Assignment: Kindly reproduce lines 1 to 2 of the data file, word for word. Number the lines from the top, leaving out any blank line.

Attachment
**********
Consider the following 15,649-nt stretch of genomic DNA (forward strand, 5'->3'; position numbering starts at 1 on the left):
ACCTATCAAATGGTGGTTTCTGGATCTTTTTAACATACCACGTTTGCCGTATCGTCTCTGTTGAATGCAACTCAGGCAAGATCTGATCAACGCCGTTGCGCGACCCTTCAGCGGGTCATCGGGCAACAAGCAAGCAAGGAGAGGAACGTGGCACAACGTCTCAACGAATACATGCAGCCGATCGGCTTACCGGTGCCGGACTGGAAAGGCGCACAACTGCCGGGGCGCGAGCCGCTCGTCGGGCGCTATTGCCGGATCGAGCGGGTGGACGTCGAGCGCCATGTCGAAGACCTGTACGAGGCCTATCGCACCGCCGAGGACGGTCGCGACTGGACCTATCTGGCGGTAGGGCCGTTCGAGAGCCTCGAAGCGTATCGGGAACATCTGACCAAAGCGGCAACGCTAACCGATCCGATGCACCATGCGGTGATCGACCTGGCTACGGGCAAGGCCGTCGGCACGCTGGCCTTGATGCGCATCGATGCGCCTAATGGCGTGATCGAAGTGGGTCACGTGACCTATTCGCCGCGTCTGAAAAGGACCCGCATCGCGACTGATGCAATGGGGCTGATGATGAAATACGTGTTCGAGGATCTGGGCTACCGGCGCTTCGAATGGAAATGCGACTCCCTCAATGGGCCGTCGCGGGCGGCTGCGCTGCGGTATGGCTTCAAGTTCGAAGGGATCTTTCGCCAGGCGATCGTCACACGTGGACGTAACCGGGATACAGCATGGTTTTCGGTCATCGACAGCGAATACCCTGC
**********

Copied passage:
Consider the following 15,649-nt stretch of genomic DNA (forward strand, 5'->3'; position numbering starts at 1 on the left):
ACCTATCAAATGGTGGTTTCTGGATCTTTTTAACATACCACGTTTGCCGTATCGTCTCTGTTGAATGCAACTCAGGCAAGATCTGATCAACGCCGTTGCGCGACCCTTCAGCGGGTCATCGGGCAACAAGCAAGCAAGGAGAGGAACGTGGCACAACGTCTCAACGAATACATGCAGCCGATCGGCTTACCGGTGCCGGACTGGAAAGGCGCACAACTGCCGGGGCGCGAGCCGCTCGTCGGGCGCTATTGCCGGATCGAGCGGGTGGACGTCGAGCGCCATGTCGAAGACCTGTACGAGGCCTATCGCACCGCCGAGGACGGTCGCGACTGGACCTATCTGGCGGTAGGGCCGTTCGAGAGCCTCGAAGCGTATCGGGAACATCTGACCAAAGCGGCAACGCTAACCGATCCGATGCACCATGCGGTGATCGACCTGGCTACGGGCAAGGCCGTCGGCACGCTGGCCTTGATGCGCATCGATGCGCCTAATGGCGTGATCGAAGTGGGTCACGTGACCTATTCGCCGCGTCTGAAAAGGACCCGCATCGCGACTGATGCAATGGGGCTGATGATGAAATACGTGTTCGAGGATCTGGGCTACCGGCGCTTCGAATGGAAATGCGACTCCCTCAATGGGCCGTCGCGGGCGGCTGCGCTGCGGTATGGCTTCAAGTTCGAAGGGATCTTTCGCCAGGCGATCGTCACACGTGGACGTAACCGGGATACAGCATGGTTTTCGGTCATCGACAGCGAATACCCTGC